Former U.S. President Jimmy Carter has praised southern Sudanese President Salva Kiir for uniting southern Sudanese in their latest effort to become Africa’s newest nation, depending on the outcome of this week’s referendum that ends Saturday.
Mr. Carter, however, warned that, because of high expectations, there could be disillusionment among southern Sudanese since, in his words, the circumstances in people’s lives are not going to change overnight.
Speaking to VOA, Mr. Carter also said Sudanese President Omar Hassan al-Bashir assured him that the north would bear the burden of the country’s debt since the new country should not be saddled with financial burdens.
“There has been some confusion about that and I’m not trying to speak for the government, but President Bashir told me that he did not see the need to divide the debt between north and south, which will be very complex, and will precipitate another very serious object for possible disagreement,” said the former president.
“The only concern I believe that President Bashir has is that he doesn’t want the international community to think that everybody is not involved. But, if the debt relief comes, the debt relief will have to come while the debt still exists. So, to let it stay in the north will mean the debt relief will come to the north. So, I think that is the easiest way to handle it.”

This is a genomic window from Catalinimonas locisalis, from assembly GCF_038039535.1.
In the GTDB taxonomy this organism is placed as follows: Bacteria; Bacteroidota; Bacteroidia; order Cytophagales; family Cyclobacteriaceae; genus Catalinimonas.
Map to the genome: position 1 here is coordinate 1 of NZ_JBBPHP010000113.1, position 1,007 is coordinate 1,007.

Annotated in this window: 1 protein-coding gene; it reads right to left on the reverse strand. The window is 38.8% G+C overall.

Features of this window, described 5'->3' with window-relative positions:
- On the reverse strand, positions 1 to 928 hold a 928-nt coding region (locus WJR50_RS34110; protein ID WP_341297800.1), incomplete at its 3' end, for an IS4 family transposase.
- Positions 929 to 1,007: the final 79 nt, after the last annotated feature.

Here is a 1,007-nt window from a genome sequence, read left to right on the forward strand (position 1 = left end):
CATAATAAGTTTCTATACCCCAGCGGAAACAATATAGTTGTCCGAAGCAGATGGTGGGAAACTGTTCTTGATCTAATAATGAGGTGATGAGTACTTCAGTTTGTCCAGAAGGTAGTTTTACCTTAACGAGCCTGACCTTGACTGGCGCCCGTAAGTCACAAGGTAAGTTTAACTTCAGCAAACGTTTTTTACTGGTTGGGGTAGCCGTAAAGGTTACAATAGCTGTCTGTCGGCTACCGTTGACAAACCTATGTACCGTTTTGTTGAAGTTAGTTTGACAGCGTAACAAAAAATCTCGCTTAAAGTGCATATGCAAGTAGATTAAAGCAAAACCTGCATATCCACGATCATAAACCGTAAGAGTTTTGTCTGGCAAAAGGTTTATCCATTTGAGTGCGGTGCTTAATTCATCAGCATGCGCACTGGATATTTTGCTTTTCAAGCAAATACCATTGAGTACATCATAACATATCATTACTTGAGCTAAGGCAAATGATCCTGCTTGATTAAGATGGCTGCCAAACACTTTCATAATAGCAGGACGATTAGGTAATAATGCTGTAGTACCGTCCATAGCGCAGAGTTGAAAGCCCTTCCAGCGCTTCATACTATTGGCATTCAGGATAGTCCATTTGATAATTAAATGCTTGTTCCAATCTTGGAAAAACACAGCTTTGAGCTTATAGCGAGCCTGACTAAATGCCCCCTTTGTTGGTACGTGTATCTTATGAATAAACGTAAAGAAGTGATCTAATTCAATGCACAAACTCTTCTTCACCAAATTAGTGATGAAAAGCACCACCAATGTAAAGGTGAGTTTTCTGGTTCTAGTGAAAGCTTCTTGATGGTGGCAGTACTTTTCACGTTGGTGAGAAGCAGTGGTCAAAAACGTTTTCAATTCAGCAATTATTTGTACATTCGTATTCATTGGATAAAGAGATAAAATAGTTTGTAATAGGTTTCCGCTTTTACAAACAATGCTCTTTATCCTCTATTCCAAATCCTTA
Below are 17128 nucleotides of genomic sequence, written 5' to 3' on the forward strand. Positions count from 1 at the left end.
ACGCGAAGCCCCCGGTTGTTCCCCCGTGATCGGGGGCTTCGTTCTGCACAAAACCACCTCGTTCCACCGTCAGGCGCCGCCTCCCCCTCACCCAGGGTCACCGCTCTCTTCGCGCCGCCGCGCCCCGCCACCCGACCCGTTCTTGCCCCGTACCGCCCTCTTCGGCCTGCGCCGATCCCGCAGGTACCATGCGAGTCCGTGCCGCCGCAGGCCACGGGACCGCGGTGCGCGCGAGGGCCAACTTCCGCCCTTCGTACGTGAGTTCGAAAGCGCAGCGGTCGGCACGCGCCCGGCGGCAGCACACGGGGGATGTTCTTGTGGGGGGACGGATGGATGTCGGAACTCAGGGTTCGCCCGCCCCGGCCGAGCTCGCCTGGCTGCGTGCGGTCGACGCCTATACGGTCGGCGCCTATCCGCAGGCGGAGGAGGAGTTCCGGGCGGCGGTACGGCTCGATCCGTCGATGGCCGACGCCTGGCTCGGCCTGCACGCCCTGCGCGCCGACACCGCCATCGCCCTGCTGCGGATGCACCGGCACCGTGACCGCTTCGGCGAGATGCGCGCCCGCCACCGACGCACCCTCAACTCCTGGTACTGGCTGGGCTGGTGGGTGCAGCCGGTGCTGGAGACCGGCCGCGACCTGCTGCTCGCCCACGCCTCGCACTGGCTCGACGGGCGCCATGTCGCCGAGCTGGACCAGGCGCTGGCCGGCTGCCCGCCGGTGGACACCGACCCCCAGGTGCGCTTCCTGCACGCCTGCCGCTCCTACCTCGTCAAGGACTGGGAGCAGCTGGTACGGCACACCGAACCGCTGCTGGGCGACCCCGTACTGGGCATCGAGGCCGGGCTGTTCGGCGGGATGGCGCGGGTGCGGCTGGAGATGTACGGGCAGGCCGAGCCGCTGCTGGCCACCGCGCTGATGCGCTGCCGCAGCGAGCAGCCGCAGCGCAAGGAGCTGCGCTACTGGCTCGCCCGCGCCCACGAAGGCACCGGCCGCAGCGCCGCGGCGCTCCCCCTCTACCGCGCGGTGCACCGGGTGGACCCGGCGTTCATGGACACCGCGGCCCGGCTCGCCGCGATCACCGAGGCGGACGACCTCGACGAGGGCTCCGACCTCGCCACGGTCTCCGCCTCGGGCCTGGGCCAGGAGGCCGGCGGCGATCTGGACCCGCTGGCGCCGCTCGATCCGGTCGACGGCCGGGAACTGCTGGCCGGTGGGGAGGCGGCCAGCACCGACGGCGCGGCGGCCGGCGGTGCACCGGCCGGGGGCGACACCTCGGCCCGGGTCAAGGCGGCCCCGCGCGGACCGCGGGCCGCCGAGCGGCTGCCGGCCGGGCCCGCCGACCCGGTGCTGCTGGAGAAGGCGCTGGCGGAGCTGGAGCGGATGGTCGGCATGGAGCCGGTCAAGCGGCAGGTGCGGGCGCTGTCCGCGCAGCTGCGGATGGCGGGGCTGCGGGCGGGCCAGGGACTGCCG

Sudanese officials have said at least 36 people have been killed in three days of tribal clashes in the country's oil-rich, but disputed Abyei district, a contested area along Sudan’s north-south border.
Mr. Carter said there are reasons to believe that neither the ruling National Congress Party (NCP) nor the Sudan People’s Liberation Movement (SPLM) are involved in the conflict.
“One good thing about that altercation in Abyei is I don’t believe that the forces of the north and south government were involved. This is primarily an altercation between the two tribal groups; the Ngok Dinka and the Misseriya, and I believe it is just a local altercation,” said President Carter.
“I think there has to be some effort by the international community to stop the violence and subsequently to investigate to find out who is to blame and to prevent a recurrence in the future.”
He also said that, during a meeting with Mr. Kiir, he discussed with the semi-autonomous southern Sudanese leader the need to improve the system of government to make it more inclusive and to protect human rights, as well as an overall improvement in the lives of the ordinary southern Sudanese.